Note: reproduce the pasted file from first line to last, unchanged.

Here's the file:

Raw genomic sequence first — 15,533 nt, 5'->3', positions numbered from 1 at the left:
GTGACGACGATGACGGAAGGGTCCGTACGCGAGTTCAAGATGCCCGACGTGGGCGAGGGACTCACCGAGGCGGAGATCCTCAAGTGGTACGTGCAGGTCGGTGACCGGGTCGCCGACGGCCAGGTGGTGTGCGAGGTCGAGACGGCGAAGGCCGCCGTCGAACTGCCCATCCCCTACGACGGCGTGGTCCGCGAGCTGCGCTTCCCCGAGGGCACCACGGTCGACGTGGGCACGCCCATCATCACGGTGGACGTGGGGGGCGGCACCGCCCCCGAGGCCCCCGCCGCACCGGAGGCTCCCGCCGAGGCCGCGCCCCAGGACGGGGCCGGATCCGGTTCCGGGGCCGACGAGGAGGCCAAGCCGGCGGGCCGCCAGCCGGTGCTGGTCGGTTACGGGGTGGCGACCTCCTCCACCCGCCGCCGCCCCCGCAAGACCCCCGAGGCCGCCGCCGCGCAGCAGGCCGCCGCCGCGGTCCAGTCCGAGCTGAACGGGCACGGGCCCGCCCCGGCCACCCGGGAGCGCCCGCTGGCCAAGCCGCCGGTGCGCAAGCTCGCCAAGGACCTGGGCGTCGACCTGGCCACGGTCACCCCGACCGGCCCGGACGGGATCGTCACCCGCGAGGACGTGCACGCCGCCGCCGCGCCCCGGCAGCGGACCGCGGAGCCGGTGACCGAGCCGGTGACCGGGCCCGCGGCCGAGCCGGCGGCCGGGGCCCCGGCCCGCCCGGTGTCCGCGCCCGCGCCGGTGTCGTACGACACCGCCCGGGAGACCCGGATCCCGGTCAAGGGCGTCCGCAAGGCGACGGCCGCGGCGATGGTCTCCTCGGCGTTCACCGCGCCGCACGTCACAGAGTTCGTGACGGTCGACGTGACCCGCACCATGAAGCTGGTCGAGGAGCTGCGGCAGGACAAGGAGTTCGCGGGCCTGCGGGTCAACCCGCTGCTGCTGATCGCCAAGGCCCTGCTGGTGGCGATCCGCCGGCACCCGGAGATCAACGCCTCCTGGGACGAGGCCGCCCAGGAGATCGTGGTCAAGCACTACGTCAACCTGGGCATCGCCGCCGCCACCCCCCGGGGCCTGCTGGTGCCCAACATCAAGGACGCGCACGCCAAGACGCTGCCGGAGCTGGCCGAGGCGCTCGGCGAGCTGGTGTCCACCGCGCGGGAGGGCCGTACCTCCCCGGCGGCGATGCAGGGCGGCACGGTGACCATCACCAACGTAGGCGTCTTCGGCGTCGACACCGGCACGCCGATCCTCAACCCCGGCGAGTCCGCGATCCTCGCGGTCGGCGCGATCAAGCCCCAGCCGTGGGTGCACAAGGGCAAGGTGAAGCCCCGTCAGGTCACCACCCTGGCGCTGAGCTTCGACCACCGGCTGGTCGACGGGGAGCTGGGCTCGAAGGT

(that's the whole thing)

Raw genomic sequence first — 15,533 nt, 5'->3', positions numbered from 1 at the left:
GTGACGACGATGACGGAAGGGTCCGTACGCGAGTTCAAGATGCCCGACGTGGGCGAGGGACTCACCGAGGCGGAGATCCTCAAGTGGTACGTGCAGGTCGGTGACCGGGTCGCCGACGGCCAGGTGGTGTGCGAGGTCGAGACGGCGAAGGCCGCCGTCGAACTGCCCATCCCCTACGACGGCGTGGTCCGCGAGCTGCGCTTCCCCGAGGGCACCACGGTCGACGTGGGCACGCCCATCATCACGGTGGACGTGGGGGGCGGCACCGCCCCCGAGGCCCCCGCCGCACCGGAGGCTCCCGCCGAGGCCGCGCCCCAGGACGGGGCCGGATCCGGTTCCGGGGCCGACGAGGAGGCCAAGCCGGCGGGCCGCCAGCCGGTGCTGGTCGGTTACGGGGTGGCGACCTCCTCCACCCGCCGCCGCCCCCGCAAGACCCCCGAGGCCGCCGCCGCGCAGCAGGCCGCCGCCGCGGTCCAGTCCGAGCTGAACGGGCACGGGCCCGCCCCGGCCACCCGGGAGCGCCCGCTGGCCAAGCCGCCGGTGCGCAAGCTCGCCAAGGACCTGGGCGTCGACCTGGCCACGGTCACCCCGACCGGCCCGGACGGGATCGTCACCCGCGAGGACGTGCACGCCGCCGCCGCGCCCCGGCAGCGGACCGCGGAGCCGGTGACCGAGCCGGTGACCGGGCCCGCGGCCGAGCCGGCGGCCGGGGCCCCGGCCCGCCCGGTGTCCGCGCCCGCGCCGGTGTCGTACGACACCGCCCGGGAGACCCGGATCCCGGTCAAGGGCGTCCGCAAGGCGACGGCCGCGGCGATGGTCTCCTCGGCGTTCACCGCGCCGCACGTCACAGAGTTCGTGACGGTCGACGTGACCCGCACCATGAAGCTGGTCGAGGAGCTGCGGCAGGACAAGGAGTTCGCGGGCCTGCGGGTCAACCCGCTGCTGCTGATCGCCAAGGCCCTGCTGGTGGCGATCCGCCGGCACCCGGAGATCAACGCCTCCTGGGACGAGGCCGCCCAGGAGATCGTGGTCAAGCACTACGTCAACCTGGGCATCGCCGCCGCCACCCCCCGGGGCCTGCTGGTGCCCAACATCAAGGACGCGCACGCCAAGACGCTGCCGGAGCTGGCCGAGGCGCTCGGCGAGCTGGTGTCCACCGCGCGGGAGGGCCGTACCTCCCCGGCGGCGATGCAGGGCGGCACGGTGACCATCACCAACGTAGGCGTCTTCGGCGTCGACACCGGCACGCCGATCCTCAACCCCGGCGAGTCCGCGATCCTCGCGGTCGGCGCGATCAAGCCCCAGCCGTGGGTGCACAAGGGCAAGGTGAAGCCCCGTCAGGTCACCACCCTGGCGCTGAGCTTCGACCACCGGCTGGTCGACGGGGAGCTGGGCTCGAAGGT